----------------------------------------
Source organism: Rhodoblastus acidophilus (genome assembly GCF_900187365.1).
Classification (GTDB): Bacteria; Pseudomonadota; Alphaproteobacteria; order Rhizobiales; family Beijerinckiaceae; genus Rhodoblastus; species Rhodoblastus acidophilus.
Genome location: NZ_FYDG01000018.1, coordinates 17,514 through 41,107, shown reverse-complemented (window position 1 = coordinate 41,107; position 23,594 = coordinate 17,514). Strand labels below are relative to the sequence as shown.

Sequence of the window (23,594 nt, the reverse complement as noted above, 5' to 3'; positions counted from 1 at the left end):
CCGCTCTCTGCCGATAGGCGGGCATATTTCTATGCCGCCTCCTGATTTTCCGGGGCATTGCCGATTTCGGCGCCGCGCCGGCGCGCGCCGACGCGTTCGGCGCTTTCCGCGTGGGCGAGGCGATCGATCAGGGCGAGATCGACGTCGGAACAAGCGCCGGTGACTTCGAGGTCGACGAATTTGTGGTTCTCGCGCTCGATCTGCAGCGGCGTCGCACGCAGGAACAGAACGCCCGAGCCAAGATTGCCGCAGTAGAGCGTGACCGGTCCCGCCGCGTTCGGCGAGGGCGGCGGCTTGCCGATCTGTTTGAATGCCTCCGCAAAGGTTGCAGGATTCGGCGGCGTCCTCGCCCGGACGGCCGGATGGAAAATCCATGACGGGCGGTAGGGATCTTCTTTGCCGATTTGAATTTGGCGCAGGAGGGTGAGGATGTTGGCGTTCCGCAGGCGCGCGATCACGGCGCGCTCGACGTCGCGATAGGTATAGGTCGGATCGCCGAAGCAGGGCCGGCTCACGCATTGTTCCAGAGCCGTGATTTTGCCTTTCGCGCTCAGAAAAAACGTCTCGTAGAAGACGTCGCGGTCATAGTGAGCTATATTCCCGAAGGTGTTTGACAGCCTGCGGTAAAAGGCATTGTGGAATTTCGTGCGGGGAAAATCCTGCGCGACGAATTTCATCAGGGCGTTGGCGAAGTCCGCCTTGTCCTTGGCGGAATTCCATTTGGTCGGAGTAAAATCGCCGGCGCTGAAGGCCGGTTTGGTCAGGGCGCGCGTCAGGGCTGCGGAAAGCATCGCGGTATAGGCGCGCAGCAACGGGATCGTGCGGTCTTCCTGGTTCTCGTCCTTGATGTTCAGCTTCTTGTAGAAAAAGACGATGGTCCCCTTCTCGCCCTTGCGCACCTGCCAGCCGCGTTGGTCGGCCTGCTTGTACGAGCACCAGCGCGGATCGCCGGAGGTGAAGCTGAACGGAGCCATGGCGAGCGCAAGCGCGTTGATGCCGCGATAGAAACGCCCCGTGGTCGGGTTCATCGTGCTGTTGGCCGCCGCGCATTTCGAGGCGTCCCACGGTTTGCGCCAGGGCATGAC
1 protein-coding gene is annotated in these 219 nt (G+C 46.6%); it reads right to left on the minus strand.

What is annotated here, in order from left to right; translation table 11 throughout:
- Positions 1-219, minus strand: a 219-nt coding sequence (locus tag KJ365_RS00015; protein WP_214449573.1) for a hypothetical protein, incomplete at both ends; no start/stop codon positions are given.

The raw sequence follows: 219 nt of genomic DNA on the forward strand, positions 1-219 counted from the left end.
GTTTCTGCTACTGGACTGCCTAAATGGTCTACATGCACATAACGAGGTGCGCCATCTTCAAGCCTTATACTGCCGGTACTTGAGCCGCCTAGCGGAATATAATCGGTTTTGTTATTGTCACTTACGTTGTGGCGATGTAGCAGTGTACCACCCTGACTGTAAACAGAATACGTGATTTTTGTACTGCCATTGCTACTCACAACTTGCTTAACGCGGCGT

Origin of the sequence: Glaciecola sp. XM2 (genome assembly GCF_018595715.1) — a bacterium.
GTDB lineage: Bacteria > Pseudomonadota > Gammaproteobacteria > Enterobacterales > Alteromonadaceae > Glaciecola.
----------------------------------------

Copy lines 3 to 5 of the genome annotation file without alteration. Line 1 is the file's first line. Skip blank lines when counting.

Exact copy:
Genome location: NZ_FYDG01000018.1, coordinates 17,514 through 41,107, shown reverse-complemented (window position 1 = coordinate 41,107; position 23,594 = coordinate 17,514). Strand labels below are relative to the sequence as shown.

Sequence of the window (23,594 nt, the reverse complement as noted above, 5' to 3'; positions counted from 1 at the left end):
CCGCTCTCTGCCGATAGGCGGGCATATTTCTATGCCGCCTCCTGATTTTCCGGGGCATTGCCGATTTCGGCGCCGCGCCGGCGCGCGCCGACGCGTTCGGCGCTTTCCGCGTGGGCGAGGCGATCGATCAGGGCGAGATCGACGTCGGAACAAGCGCCGGTGACTTCGAGGTCGACGAATTTGTGGTTCTCGCGCTCGATCTGCAGCGGCGTCGCACGCAGGAACAGAACGCCCGAGCCAAGATTGCCGCAGTAGAGCGTGACCGGTCCCGCCGCGTTCGGCGAGGGCGGCGGCTTGCCGATCTGTTTGAATGCCTCCGCAAAGGTTGCAGGATTCGGCGGCGTCCTCGCCCGGACGGCCGGATGGAAAATCCATGACGGGCGGTAGGGATCTTCTTTGCCGATTTGAATTTGGCGCAGGAGGGTGAGGATGTTGGCGTTCCGCAGGCGCGCGATCACGGCGCGCTCGACGTCGCGATAGGTATAGGTCGGATCGCCGAAGCAGGGCCGGCTCACGCATTGTTCCAGAGCCGTGATTTTGCCTTTCGCGCTCAGAAAAAACGTCTCGTAGAAGACGTCGCGGTCATAGTGAGCTATATTCCCGAAGGTGTTTGACAGCCTGCGGTAAAAGGCATTGTGGAATTTCGTGCGGGGAAAATCCTGCGCGACGAATTTCATCAGGGCGTTGGCGAAGTCCGCCTTGTCCTTGGCGGAATTCCATTTGGTCGGAGTAAAATCGCCGGCGCTGAAGGCCGGTTTGGTCAGGGCGCGCGTCAGGGCTGCGGAAAGCATCGCGGTATAGGCGCGCAGCAACGGGATCGTGCGGTCTTCCTGGTTCTCGTCCTTGATGTTCAGCTTCTTGTAGAAAAAGACGATGGTCCCCTTCTCGCCCTTGCGCACCTGCCAGCCGCGTTGGTCGGCCTGCTTGTACGAGCACCAGCGCGGATCGCCGGAGGTGAAGCTGAACGGAGCCATGGCGAGCGCAAGCGCGTTGATGCCGCGATAGAAACGCCCCGTGGTCGGGTTCATCGTGCTGTTGGCCGCCGCGCATTTCGAGGCGTCCCACGGTTTGCGCCAGGGCATGAC